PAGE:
A Mostly Failed Attempt to Cut Interlocking Directorships: A Tale from an Italian Reform


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The Italian corporate governance system features high ownership concentration, and the presence of control-enhancing mechanisms that are conducive to controlling shareholders’ dominance at the expense of minority shareholders. At director level, the Italian corporate governance system is characterized by widespread recourse to interlocking directorships (‘ID’), ie directors sitting on more than one board at the same time. A number of reforms have been implemented over the last 15 years to try to open up the market for corporate control and to protect minorities. The latest addition to this wave of reforms was a new provision in 2011: article 36 of the ‘Save Italy’ Law ruled out interlocking directorships within the financial industry, effective from 2012.

During the past decades, many scholars have provided theories to explain the presence of ID on boards of directors. From an economic point of view, ID is important because it can increase collusion among different companies whose directors sit on their respective boards, reducing welfare for consumers. However, ID may also reduce the effectiveness of ‘busy’ board members who sit on several boards, therefore diminishing their ability to check the chief executive officer’s decisions, and exposing the companies to higher risks.

In our paper ‘Communities detection as a tool to assess a reform of the Italian interlocking directorship network’, forthcoming on Physica A, we assess the effects that the 2011 reform has had on ID. According to article 36 of the ‘Save Italy’ decree, a director of a bank or insurance company who had incompatible board appointments was required to choose between those board positions by 27 April 2012, or would lose all of the appointments.

Using the instruments of network analysis, we compare the network before (2009) and after (2012) this reform, which outlawed ID in the financial sector. Besides the analysis of structural aspects of the network, we applied the tool of community detection to highlight the changes (and the continuity) of the network after this reform. A community is defined as a group of companies with strong links among themselves and weak (or non-existent) links with other similar groups of companies. Communities’ detection techniques involve the use of algorithms (in our case the Newman-Girvan algorithm) that identify such groups and their membership. In particular, we considered the community detection for 2009 and 2012 and then we compared the membership of each community detected between the two years.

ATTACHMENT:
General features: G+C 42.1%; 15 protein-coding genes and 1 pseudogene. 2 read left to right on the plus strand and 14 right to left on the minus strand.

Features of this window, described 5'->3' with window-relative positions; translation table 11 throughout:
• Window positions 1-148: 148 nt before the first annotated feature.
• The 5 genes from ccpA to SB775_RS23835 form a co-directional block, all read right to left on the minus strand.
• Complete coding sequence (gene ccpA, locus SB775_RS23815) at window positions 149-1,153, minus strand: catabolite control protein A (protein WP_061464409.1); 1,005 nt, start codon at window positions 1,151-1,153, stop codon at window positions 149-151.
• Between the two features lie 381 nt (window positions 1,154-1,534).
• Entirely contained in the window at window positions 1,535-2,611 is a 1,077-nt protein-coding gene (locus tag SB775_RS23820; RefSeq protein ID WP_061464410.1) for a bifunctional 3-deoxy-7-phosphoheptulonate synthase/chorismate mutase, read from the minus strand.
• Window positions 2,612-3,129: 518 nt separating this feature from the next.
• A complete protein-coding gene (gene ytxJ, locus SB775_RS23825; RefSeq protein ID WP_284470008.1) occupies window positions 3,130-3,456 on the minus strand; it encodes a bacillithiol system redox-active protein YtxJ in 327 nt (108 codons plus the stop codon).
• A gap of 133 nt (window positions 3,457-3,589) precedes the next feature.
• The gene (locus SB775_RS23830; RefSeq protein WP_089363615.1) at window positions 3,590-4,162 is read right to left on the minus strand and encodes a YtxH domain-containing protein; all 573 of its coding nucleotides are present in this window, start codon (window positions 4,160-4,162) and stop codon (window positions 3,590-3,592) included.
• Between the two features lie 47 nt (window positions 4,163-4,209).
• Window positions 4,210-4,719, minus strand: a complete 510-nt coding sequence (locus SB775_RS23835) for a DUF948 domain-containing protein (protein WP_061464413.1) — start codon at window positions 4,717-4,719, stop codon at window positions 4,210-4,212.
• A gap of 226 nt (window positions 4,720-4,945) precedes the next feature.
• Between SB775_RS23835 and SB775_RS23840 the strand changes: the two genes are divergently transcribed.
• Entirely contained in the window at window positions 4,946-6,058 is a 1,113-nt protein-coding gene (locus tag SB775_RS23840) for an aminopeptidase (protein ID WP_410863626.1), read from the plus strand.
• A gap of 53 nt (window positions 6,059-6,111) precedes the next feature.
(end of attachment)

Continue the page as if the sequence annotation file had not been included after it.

We found that there were some changes in the network structure over this period, as the density and the connectedness decreased, and the isolates increased in number. This means that there are fewer connections among companies, and more of them have no connections at all. This is evidence of some changes in the network functioning: there is a bit less cohesion in the network. However, the community of financial companies, to which the reform was addressed and which represents the most important component of the network, tended to remain closely connected in spite of the reform. Specifically, most of the financial companies moved from their initial community to another. In doing so, they kept their links among themselves, when we would expect them to mix with other companies in several communities, according to the links between board directors in financial and (for example) industrial sectors. It thus appears that the reform has failed to deliver its expected results.

Carlo Drago is Assistant Professor of Probability and Statistical Mathematics at Niccolò Cusano University, Rome, and Roberto Ricciuti is Associate Professor of Economic Policy at the University of Verona and currently Visiting fellow at Clare Hall, University of Cambridge.


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